Medicine is not a precise science; certainty is impossible to guarantee. Doctors are fallible. When making a diagnosis, we play the odds, treating what is most likely, with an eye out for rare conditions which we shouldn’t miss. “Common things are common” is a truism, but “when you hear hoofbeats, think of horses, not zebras.” (Well, perhaps not in Zambia.) But even unusual versions of common diseases are more likely than rare diseases.
Kutupalong health facility, November 2017. I was called into a consulting room to give a second opinion. The nurse told me that the patient had pus coming from both eyes for three years.
“Three years?” I asked. “On and off for three years or every day?”
“Every day,” replied the nurse.
That’s very unusual. Sometimes patients exaggerate the length of time they have symptoms. Perhaps the lack of medical care in northern Myanmar for Rohingya people was a factor, resulting in chronic infection or conjunctivitis.
I looked at the patient. Her eyelids were coated with yellow discharge and her conjunctivae were inflamed.
“What do you think is wrong?” The nurse didn’t reply, she is very shy.
I gave her a short tutorial on different causes of conjunctivitis and asked her which was the most likely.
“None of them. She has dacryocystitis,” she said.
“If she had inflammation of the nasolacrimal duct, there would be swelling here,” I said, pressing the patient’s face, just by the nose and below the eyelid. A spurt of pus welled up over her eyelid and ran down her cheek. A bit like the egg I now had on my face.
“Dacryocystitis is very rare in adults, but your diagnosis is spot on here. Good call. Why did you ask for my opinion?”
“Because I don’t know the best way to treat it,” said the nurse. Fair enough. The patient needs some delicate surgery to sort out the problem.
The medical assistant called me to the Emergency Room. “Acute appendicitis,” he said. I asked him to present the history. He had recently joined the team and was unused to speaking English. Perhaps lacking in confidence, he repeated, “Acute appendicitis.”
“What about the details, when did the pain start, where is it, did anything make it worse, did anything make it better, any other problems? You know how to do this,” I asked.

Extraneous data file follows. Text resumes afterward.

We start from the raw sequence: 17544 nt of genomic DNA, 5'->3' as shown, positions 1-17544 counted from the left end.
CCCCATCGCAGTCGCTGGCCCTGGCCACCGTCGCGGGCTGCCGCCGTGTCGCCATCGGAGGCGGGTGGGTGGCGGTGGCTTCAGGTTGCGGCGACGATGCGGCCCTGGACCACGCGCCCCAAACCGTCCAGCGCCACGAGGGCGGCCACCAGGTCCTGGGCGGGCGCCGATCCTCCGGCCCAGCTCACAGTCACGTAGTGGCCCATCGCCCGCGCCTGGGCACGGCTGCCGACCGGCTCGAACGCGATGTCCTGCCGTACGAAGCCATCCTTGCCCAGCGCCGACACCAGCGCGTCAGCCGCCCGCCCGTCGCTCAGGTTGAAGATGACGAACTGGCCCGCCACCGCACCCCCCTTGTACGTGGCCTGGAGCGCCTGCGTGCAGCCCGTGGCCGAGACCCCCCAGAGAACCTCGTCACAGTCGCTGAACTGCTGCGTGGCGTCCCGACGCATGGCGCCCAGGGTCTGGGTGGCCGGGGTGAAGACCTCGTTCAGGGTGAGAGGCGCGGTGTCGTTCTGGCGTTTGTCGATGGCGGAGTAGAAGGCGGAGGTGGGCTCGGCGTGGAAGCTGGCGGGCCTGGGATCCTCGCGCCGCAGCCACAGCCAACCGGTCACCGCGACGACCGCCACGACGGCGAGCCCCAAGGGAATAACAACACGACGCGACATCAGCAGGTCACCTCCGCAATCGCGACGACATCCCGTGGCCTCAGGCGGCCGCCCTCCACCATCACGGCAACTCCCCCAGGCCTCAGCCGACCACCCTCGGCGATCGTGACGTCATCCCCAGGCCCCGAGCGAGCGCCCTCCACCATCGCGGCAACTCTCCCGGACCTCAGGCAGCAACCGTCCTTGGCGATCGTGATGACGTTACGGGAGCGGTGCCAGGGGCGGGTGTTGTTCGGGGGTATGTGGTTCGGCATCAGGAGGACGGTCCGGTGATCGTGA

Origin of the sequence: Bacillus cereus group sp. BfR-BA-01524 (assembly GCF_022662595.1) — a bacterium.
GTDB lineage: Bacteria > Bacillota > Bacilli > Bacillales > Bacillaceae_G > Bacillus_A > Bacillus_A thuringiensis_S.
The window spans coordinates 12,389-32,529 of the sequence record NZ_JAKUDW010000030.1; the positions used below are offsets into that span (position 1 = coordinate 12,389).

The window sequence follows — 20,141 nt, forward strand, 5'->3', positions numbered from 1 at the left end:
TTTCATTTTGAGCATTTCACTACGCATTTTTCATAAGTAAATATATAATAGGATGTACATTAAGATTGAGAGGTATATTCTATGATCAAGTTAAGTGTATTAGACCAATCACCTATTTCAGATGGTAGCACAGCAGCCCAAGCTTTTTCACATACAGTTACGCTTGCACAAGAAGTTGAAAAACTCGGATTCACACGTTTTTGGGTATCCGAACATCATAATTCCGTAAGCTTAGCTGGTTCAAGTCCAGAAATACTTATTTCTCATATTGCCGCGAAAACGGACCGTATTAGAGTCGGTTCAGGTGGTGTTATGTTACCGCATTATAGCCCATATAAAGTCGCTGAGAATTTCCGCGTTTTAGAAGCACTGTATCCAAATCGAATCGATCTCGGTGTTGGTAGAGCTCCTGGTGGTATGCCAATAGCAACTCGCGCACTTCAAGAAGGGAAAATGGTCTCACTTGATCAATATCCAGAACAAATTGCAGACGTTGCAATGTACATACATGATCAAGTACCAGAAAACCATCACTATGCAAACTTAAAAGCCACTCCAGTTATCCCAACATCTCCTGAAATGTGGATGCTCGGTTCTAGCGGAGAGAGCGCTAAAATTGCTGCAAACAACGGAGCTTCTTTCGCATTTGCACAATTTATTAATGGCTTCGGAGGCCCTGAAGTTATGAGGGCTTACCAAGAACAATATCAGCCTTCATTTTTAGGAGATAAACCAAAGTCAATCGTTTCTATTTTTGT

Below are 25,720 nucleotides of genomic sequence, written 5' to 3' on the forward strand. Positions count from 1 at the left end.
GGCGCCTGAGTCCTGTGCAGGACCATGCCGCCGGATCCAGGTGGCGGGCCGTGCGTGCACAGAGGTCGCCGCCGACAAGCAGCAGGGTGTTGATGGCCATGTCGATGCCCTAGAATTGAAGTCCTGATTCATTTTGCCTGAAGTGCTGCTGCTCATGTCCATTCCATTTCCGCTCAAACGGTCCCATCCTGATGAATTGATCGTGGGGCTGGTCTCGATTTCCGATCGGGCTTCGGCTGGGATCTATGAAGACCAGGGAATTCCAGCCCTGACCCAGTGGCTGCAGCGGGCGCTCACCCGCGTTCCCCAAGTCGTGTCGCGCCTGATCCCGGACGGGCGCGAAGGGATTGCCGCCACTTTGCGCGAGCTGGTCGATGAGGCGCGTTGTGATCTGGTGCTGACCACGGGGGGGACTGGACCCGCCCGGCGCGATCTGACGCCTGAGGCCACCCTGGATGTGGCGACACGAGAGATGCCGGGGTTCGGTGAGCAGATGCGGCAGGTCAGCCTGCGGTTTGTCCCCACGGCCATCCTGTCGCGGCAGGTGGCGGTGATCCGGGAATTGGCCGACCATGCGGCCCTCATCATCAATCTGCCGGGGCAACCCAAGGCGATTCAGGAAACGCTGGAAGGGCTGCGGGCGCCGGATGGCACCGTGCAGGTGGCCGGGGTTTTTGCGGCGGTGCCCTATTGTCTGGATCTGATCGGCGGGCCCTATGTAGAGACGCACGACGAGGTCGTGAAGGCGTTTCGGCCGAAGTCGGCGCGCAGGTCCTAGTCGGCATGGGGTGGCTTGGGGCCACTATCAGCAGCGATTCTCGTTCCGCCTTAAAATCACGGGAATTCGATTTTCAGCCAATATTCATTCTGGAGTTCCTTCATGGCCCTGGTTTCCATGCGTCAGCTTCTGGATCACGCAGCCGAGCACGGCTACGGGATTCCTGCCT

“She had pain for ten days, and fever before then. She is tired and has lost weight.”
“Isn’t ten days a bit long for acute appendicitis?” I asked.
Silence. “Anything else?” I enquired.
The doctor reached out with pointed fingers and prodded the patient’s abdomen. “See, McBurney’s positive!” he said.
Ouch. It even made me grimace. “OK, let’s start by introducing ourselves and putting the lady at ease.” Then I kneeled down by the bed and gently touched her abdomen with the flat of my hand. Her tummy was soft, with no muscular guarding, no signs of peritonitis and I could press down over where her appendix should be (McBurney’s point) without her flinching. But there was some liver enlargement which had gone unnoticed. This clearly wasn’t appendicitis. It wasn’t even an acute abdomen.
“Why do you think she’s breathing so fast?” I asked.
“Because she has abdominal pain,” he replied.
“But the pain isn’t making her anxious. Could it be something else?”
“Pneumonia?” he offered.
“But her blood oxygen saturation is 99%. Her chest is clear. She sounds as if she is breathing like a steam train. We call this Kussmaul respiration. Perhaps she has a metabolic acidosis and she is breathing out more carbon dioxide to compensate. Have you checked her blood glucose? Or her urine for ketones?”
A random blood glucose was more than twice the upper limit of normal – she was diabetic. She didn’t have acute appendicitis. Her abdominal pain was caused by diabetes. Sometimes you have to look beyond the obvious to find the cause of a patient’s symptoms.
The little boy had not passed urine for a day. He was in a lot of discomfort caused by a grossly swollen bladder. The foreskin was very tight, so the doctor thought this could be the problem.
“OK, try getting the finest nasogastric tube into the penis to drain off the urine,” I said.
“Not possible, because the foreskin is swollen.”
“Let’s try to reduce the swelling then – try ice packs, covered in cloth,” I replied.
The ice pack was successful. The doctor pulled back the foreskin, inserted the tube and out flowed the urine. He proudly showed me his handiwork.
“Well done, but don’t forget to pull the foreskin forward again. We don’t want to convert a phimosis into a paraphimosis (where the foreskin is stuck in the retracted position),” I warned.
“No, it is better to leave it like this. If we pull it forward, it will cause urinary retention again,” said the doctor.
“Hmm, I would prefer it if you pulled it forward,” I said.
I don’t like saying “I told you so” but the next morning, the same doctor came up to me and said, “You told us this would happen,” showing me the swollen retracted foreskin. “Back to the ice packs,” I said.
“If this fails, should we insert needles into the skin to allow the oedema fluid in the prepuce to escape?” asked one enterprising doctor.
“How on earth did you discover that trick?” I asked. Not on earth – it was via the internet.
“Hopefully we won’t need to insert any needles.”
But I was wrong. This time, ice packs didn’t work and the doctor had to stick needles into the swollen skin. Enough tissue fluid oozed out, allowing him to ease the foreskin forward again into its usual position.
“What do we do now?” the doctor asked.
“Well, he is almost three, that’s when he would normally be circumcised. This would provide a definitive solution. Can you ask the father to arrange for this to be done?”
“Good idea, doc.”